Sales of previously owned U.S. homes increased in July to a five-month high, underscoring stability in the residential real estate market that may be starting to get a boost from falling borrowing costs.
Contract closings rose 2.5 per cent to a 5.42 million annual rate, the National Association of Realtors said Wednesday. That compares with the median forecast of 5.40 million pace projected by economists in a Bloomberg survey. The median sales price increased 4.3 per cent from a year earlier to US$280,800.
- Declining mortgage rates, smaller annual home price gains and robust labor conditions are laying the ground for a pickup in sales in the second half of 2019. At the same time, the market is being constrained by a shortage of inventory at the lower end of the market, likely limiting sales to first-time buyers.
- The figures are consistent with recent figures that suggest the housing sector is slowly improving. The latest housing starts data showed construction of single-family homes increased to the highest level since January, while building permits also increased.
- The July gain reflected “incredibly low mortgage rates and strong job market conditions,” Lawrence Yun, NAR’s chief economist, said at a briefing in Washington. Tepid sales during the first half of the year will probably be reversed by December, he said.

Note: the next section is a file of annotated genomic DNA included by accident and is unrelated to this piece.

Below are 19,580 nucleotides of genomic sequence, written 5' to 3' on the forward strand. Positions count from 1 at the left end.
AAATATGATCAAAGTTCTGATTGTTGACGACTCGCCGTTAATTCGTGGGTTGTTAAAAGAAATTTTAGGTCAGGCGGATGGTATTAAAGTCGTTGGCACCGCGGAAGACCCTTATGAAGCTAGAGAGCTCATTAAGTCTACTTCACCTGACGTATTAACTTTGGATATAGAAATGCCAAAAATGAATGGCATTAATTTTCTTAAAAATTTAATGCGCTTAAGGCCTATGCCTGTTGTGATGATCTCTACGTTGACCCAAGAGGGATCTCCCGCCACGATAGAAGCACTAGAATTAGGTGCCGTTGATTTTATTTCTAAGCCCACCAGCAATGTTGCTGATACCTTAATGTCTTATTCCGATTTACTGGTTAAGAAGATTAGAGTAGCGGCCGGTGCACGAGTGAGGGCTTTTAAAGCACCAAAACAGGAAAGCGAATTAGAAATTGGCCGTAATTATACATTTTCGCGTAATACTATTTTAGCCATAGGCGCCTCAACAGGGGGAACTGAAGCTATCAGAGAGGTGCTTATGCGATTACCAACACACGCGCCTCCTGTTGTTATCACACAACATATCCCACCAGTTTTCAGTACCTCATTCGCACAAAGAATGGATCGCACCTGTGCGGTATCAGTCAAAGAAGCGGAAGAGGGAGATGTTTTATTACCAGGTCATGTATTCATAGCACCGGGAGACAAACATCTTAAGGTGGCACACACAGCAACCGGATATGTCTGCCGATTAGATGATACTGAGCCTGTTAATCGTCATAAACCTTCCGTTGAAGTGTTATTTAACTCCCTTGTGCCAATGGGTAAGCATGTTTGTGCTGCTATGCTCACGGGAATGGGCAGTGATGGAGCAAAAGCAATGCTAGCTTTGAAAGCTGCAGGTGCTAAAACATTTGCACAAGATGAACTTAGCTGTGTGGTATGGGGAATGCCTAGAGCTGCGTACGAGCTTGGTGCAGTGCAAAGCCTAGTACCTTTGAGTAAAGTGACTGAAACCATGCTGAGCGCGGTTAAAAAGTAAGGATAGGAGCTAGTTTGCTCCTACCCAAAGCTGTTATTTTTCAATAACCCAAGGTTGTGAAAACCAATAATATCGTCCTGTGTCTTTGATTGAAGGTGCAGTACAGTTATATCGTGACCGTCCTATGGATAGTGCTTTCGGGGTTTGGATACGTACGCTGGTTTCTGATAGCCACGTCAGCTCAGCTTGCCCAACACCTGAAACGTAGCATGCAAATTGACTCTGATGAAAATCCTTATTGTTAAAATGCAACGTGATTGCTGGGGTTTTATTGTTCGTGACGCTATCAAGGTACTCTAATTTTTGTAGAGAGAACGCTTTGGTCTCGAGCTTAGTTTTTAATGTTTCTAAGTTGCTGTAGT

- The annualized pace of June existing home sales was revised to 5.29 million from 5.27 million.
- Home sales improved in three of the four U.S. regions, led by an 8.3 per cent surge in the West; the 1.18 million pace in the West was the strongest in a year.
- Properties typically remained on the market for 29 days, while 51 per cent of homes sold in July were on the market for less than a month.
- At the current pace, it would take 4.2 months to sell all the homes on the market, compared with 4.4 months in June; Realtors see anything below five months of supply as a sign of a tight market.
- First-time buyers made up 32 per cent of sales in July, down from 35 per cent the previous month.
- Home-price appreciation has been much stronger in the lower-price tier, reflecting lean inventory in that segment, the NAR said.
- Existing-home sales account for about 90 per cent of U.S. housing and are calculated when a contract closes. New-home sales, which make up the remainder, are counted when contracts are signed and will be released Friday.
--With assistance from Jordan Yadoo.